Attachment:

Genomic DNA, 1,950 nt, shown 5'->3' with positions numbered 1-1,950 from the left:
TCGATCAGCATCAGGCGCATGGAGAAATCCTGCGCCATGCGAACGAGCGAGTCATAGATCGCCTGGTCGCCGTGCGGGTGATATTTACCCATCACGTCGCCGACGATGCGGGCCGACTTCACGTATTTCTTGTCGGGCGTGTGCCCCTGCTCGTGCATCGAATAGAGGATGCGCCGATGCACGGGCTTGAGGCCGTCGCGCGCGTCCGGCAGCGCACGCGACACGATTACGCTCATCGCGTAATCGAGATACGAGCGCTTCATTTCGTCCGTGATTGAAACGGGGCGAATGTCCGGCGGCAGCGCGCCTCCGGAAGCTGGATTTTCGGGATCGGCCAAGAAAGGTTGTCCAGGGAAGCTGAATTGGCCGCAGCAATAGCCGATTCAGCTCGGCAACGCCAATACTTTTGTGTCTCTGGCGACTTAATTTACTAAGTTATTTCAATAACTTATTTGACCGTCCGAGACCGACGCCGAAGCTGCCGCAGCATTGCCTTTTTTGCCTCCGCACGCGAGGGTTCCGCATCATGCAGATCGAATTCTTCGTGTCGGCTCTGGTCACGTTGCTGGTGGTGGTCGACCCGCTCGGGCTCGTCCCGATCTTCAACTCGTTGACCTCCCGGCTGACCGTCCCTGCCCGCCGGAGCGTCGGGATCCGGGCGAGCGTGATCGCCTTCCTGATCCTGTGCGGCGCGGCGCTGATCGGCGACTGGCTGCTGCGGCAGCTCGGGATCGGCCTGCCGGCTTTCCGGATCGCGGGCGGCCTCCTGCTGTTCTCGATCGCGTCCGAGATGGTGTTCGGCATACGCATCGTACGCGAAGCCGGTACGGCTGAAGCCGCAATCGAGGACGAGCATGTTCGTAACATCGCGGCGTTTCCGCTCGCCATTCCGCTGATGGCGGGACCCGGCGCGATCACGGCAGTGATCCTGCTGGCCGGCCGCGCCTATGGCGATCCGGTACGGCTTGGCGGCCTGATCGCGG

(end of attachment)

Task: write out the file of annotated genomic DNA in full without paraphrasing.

Genomic DNA, 1,950 nt, shown 5'->3' with positions numbered 1-1,950 from the left:
TCGATCAGCATCAGGCGCATGGAGAAATCCTGCGCCATGCGAACGAGCGAGTCATAGATCGCCTGGTCGCCGTGCGGGTGATATTTACCCATCACGTCGCCGACGATGCGGGCCGACTTCACGTATTTCTTGTCGGGCGTGTGCCCCTGCTCGTGCATCGAATAGAGGATGCGCCGATGCACGGGCTTGAGGCCGTCGCGCGCGTCCGGCAGCGCACGCGACACGATTACGCTCATCGCGTAATCGAGATACGAGCGCTTCATTTCGTCCGTGATTGAAACGGGGCGAATGTCCGGCGGCAGCGCGCCTCCGGAAGCTGGATTTTCGGGATCGGCCAAGAAAGGTTGTCCAGGGAAGCTGAATTGGCCGCAGCAATAGCCGATTCAGCTCGGCAACGCCAATACTTTTGTGTCTCTGGCGACTTAATTTACTAAGTTATTTCAATAACTTATTTGACCGTCCGAGACCGACGCCGAAGCTGCCGCAGCATTGCCTTTTTTGCCTCCGCACGCGAGGGTTCCGCATCATGCAGATCGAATTCTTCGTGTCGGCTCTGGTCACGTTGCTGGTGGTGGTCGACCCGCTCGGGCTCGTCCCGATCTTCAACTCGTTGACCTCCCGGCTGACCGTCCCTGCCCGCCGGAGCGTCGGGATCCGGGCGAGCGTGATCGCCTTCCTGATCCTGTGCGGCGCGGCGCTGATCGGCGACTGGCTGCTGCGGCAGCTCGGGATCGGCCTGCCGGCTTTCCGGATCGCGGGCGGCCTCCTGCTGTTCTCGATCGCGTCCGAGATGGTGTTCGGCATACGCATCGTACGCGAAGCCGGTACGGCTGAAGCCGCAATCGAGGACGAGCATGTTCGTAACATCGCGGCGTTTCCGCTCGCCATTCCGCTGATGGCGGGACCCGGCGCGATCACGGCAGTGATCCTGCTGGCCGGCCGCGCCTATGGCGATCCGGTACGGCTTGGCGGCCTGATCGCGG